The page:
My goodness, your sideboard is amazing....WOW!  I started to work with the Bubinga last night and found everything you said as well as the others is true....Bubinga is VERY hard.  My Jet table saw (with a brand new blade) struggled a bit cutting the long miters.  You can see the miters and the saw in the dry fit photo below.  I re-read everyone's comments prior to starting last night so I cut the first miter long as test to see how my saw handled it.  Even after I dialed in the correct feed rate I still got some burn.  The remainder of the cuts I left long and cleaned up with a kerf cut to finished size....don't know if that's standard practice but it worked perfectly.


    The piece I picked up yesterday has a grain very similar to the doors on your sideboard.  I fact after looking at your doors I am debating whether I want to build a panel door.  I had originally planned on a one piece design like in my prototype build - photo attached.  However, I'm thinking the project would look so much better with a panel door....I'd also be challenging myself in doing so.

  11. I haven't used Sapele but have used quite a bit of South American Mahogany (including genuine Honduran Mahogany salvaged from rivers in Belize) and also Bubinga. Worlds of difference working with those species. Bubinga is very heavy and very hard. That being said, you can work with it. You just have to pay attention to what is happening and use good practices. I would not try to carve it for sure.


    I've posted pix of a sideboard I made using some highly figured Bubinga. Legs are Padauk. Took my time and now have a stunning piece to show for that effort. Time has mellowed the contrast somewhat, but it catches the eye of anyone coming into our home.


    Besides a few larger pieces with Bubinga, I've also used it fairly often for boxes and smaller items. Gotta make use of those offcuts. 


    As a newer woodworker, I believe it is fun and beneficial to work with a wide variety of woods so that you gain first hand experience of the material. From the workability aspect, and also just have a variety of pieces down the road to look at. 


    Good luck with your current project.



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  12. Over the years, I've used all sorts of Oak flooring, including several houses with 5" wide White Oak. The wider it is, the more it will move from season to season. 5" will leave a little crack during heating season between the boards, but will close back up the rest of the year.

    If it's over a heated basement, or lower floor, it will stay flat just fine even as seasons change. I wouldn't put anything wider than

    2-1/4 flat-sawn over a crawlspace, but would use 3-1/4 quartersawn.

    My favorite is 3-1/4 quatersawn.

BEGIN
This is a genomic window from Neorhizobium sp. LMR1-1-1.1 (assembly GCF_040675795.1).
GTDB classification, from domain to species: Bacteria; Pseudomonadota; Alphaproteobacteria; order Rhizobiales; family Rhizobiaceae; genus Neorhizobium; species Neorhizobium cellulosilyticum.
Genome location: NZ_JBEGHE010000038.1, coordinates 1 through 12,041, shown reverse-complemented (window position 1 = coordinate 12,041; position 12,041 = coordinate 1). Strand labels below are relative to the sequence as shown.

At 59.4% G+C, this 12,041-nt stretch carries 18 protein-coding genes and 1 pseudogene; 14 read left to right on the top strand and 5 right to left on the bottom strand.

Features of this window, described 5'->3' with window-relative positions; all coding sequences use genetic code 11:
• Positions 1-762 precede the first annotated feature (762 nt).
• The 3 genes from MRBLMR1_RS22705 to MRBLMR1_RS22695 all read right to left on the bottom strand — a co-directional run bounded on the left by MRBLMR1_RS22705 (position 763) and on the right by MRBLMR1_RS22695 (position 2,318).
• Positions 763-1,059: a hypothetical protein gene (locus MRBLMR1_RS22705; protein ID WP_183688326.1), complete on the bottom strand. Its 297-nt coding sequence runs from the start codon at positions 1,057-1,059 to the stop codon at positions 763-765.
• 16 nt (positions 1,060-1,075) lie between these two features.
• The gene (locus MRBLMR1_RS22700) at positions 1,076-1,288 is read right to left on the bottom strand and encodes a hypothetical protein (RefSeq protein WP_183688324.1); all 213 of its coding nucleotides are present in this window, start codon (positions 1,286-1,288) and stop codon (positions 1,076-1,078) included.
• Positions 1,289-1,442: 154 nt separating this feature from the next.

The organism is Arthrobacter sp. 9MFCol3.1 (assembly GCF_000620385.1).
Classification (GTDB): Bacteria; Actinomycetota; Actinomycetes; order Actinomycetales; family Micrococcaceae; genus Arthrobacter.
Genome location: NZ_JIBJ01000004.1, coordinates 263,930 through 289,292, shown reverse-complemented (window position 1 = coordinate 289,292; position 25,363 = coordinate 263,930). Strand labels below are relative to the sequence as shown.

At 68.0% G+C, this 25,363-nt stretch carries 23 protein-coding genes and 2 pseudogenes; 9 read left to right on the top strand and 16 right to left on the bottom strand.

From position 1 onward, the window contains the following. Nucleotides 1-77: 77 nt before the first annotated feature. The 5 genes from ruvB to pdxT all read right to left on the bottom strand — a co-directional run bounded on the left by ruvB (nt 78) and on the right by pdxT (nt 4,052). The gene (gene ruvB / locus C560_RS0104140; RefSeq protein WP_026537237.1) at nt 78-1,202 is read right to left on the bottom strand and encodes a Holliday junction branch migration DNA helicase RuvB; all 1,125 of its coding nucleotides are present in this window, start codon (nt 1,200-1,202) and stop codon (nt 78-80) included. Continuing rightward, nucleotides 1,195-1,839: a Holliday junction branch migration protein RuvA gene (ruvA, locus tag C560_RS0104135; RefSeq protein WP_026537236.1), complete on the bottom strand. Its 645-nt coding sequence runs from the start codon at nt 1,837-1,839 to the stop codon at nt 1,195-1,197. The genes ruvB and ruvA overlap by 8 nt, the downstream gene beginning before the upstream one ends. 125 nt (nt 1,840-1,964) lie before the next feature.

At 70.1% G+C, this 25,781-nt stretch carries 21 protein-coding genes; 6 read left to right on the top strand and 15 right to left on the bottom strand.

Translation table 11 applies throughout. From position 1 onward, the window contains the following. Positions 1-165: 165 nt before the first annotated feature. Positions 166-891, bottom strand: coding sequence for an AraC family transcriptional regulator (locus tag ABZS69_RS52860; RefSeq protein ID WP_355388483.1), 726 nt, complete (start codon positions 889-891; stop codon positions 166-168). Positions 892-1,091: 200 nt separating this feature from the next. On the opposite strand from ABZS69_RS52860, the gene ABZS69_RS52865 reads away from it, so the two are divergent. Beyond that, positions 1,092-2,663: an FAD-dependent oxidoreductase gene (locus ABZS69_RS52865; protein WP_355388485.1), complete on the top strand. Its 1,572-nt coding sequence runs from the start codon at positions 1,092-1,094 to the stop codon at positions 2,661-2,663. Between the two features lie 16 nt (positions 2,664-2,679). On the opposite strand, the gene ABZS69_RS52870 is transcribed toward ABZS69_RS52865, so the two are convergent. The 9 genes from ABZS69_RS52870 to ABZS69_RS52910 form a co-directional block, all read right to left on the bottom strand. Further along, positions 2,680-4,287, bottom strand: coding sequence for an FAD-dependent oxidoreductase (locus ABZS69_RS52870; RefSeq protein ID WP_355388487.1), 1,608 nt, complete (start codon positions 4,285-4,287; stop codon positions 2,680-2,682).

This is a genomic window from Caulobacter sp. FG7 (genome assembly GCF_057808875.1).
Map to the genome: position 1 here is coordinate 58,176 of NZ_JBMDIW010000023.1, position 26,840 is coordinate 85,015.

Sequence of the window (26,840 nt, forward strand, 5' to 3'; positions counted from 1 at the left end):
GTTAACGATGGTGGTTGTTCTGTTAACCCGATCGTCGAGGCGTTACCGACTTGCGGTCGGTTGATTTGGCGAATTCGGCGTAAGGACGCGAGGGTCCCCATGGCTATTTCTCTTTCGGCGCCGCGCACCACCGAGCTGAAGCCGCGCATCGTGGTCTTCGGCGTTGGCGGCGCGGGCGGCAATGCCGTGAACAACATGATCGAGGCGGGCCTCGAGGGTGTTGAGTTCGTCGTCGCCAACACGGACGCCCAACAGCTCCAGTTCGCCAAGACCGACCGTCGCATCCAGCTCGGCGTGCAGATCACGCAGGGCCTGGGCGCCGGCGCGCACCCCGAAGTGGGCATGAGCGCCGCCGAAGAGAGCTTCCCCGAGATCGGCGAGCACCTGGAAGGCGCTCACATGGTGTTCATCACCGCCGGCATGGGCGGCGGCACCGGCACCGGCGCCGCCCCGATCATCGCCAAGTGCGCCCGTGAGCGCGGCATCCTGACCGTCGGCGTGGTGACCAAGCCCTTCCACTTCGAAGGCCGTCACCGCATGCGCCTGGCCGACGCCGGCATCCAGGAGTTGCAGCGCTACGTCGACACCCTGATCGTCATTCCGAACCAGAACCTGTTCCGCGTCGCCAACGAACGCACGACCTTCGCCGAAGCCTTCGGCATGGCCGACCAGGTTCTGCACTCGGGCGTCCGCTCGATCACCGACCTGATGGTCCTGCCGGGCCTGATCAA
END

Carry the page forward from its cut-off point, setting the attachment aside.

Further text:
The trouble with prefinished is that each piece has a shape to each edge leaving a groove at each joint. I like sanded, and finished in place so it's all nice and flat. With modern sanders, dust is not a problem. You wouldn't want to live in the house for a few days with some of the solvent based finishes like Moisture Cure Urethane though.

    thanks, Tom

    Severe temp swings are not a big problem here in Santa Barbara. Some folks run a furnace in season, but just enough to take the edge off, not blasting out hot, dry air for months on end. But wood is wood. We love it, but best to have good info before breaking out the checkbook. I appreciate your input. Happy Thanksgiving.

  13. I have a client asking about oak flooring. Flat sawn is 25% less than quarter- and rift-sawn. I gave him my basic woodworkers take on stability as well as ray fleck aesthetics.


    But I do not have any experience with flooring. We live with 65 year old oak floors which look like combo of rift, flat and quarter sawn. Other than the termites liking it, it seems stable and well-wearing.


    With flooring secured in place perhaps propensity to cup, bow, twist is well restrained. But for long-term I am not sure adhesives and fasteners should have to fight nature.


    Any thoughts and/or experiences?


    Thanks much



  14. re: roubo bench
    keep in mind that it does not have to be as large as created in the Guild build or by others. The wagon vise does dictate at least a medium-sized bench. I am limited for space, so built mine about 21 x 60. Gives me lots of holding options and ability to have multiple tasks going on simultaneously, as long as they are not large. Mine also has some Rockler flip down wheels (flipping down takes some effort and technique, lowering the wheels is easy). I usually just keep the wheels down, but when doing significant planing, then the wheels drop down and I have a very stable workbench.